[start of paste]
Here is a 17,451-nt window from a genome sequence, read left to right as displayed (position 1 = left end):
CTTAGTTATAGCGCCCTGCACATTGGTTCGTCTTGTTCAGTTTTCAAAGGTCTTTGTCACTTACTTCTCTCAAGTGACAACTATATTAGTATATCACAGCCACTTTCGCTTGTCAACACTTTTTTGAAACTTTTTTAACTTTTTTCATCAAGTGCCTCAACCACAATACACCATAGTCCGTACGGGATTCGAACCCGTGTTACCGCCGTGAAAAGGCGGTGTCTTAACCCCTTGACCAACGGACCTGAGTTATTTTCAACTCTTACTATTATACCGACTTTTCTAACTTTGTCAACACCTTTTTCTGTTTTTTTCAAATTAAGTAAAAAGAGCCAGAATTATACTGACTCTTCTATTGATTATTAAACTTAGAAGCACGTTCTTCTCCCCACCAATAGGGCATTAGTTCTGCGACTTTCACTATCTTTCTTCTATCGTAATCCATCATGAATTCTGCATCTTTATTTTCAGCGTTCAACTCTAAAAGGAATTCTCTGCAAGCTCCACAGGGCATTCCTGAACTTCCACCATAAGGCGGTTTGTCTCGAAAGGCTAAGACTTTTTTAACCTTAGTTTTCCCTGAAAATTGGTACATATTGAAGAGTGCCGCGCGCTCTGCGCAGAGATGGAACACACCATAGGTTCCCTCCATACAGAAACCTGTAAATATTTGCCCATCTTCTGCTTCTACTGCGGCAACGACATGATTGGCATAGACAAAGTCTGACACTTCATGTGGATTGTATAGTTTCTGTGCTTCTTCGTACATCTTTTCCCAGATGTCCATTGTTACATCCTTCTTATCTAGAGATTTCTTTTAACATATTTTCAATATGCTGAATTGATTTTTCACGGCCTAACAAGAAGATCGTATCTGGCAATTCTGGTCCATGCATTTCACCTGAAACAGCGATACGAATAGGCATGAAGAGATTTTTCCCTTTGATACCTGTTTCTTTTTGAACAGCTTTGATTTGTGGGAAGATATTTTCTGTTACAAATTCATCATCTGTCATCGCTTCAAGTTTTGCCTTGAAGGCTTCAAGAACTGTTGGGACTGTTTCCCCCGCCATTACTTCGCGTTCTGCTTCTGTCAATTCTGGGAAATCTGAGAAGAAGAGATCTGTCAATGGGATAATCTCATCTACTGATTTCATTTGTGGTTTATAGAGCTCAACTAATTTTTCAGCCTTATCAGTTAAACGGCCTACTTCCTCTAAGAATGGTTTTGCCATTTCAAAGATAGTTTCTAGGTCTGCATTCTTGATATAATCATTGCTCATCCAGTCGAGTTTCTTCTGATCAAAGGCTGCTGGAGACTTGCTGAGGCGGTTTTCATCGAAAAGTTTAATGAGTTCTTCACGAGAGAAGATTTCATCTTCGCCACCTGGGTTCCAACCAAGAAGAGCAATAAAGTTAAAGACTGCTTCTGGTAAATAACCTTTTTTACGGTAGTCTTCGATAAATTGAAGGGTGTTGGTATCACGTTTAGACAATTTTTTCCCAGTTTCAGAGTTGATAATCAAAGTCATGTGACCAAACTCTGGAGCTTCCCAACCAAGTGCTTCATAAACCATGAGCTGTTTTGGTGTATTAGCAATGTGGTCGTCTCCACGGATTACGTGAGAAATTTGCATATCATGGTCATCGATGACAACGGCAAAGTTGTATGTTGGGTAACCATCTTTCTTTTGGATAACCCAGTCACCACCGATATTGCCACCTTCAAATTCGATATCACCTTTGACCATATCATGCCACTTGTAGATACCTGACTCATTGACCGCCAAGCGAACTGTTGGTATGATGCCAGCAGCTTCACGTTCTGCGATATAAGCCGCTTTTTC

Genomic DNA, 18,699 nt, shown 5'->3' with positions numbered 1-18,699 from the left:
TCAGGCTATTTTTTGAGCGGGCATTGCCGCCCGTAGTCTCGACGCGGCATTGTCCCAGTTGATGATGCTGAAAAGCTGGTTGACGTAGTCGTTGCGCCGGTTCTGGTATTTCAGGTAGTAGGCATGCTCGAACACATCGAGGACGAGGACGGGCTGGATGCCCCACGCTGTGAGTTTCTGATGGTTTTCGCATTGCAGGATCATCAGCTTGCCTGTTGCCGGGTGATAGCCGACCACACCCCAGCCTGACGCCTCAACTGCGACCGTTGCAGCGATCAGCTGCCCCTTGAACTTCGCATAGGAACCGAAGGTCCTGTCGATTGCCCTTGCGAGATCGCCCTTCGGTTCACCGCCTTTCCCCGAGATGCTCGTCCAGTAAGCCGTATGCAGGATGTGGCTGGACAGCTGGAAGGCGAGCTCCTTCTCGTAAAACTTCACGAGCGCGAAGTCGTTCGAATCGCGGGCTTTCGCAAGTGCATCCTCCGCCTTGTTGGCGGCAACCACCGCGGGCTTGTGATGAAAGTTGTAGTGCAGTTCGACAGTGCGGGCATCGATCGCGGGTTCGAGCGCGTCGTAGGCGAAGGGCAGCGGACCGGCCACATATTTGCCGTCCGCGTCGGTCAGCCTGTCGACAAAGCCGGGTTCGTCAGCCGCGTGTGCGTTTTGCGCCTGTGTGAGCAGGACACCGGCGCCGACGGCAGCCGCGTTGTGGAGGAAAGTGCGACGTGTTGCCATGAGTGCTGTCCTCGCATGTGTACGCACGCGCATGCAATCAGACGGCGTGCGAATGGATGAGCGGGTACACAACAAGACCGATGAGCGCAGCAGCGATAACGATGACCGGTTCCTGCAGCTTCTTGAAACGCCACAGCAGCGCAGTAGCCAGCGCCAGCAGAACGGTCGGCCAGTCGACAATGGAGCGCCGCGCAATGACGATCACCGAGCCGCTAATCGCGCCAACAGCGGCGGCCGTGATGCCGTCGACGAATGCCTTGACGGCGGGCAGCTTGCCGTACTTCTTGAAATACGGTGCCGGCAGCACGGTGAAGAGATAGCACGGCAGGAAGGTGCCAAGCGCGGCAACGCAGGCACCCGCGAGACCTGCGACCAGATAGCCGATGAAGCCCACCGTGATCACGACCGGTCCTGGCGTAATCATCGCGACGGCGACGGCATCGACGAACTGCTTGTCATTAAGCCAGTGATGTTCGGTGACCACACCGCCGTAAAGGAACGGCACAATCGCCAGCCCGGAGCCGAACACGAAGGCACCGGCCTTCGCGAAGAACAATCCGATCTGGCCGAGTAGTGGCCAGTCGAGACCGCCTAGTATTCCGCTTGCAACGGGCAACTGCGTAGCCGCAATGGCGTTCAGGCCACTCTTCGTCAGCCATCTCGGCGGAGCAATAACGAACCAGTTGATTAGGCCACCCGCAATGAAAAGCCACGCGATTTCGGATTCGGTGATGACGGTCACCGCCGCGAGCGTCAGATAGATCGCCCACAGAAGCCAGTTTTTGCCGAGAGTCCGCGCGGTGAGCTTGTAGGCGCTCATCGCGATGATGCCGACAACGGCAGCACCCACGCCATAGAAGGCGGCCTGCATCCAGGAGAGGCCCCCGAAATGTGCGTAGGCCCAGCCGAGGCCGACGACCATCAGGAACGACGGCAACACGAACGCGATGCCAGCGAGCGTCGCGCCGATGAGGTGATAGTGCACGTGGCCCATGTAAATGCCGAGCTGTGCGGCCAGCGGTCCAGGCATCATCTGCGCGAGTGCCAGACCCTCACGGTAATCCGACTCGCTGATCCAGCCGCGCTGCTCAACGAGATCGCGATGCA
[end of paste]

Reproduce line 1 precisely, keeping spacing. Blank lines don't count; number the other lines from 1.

Here is a 17,451-nt window from a genome sequence, read left to right as displayed (position 1 = left end):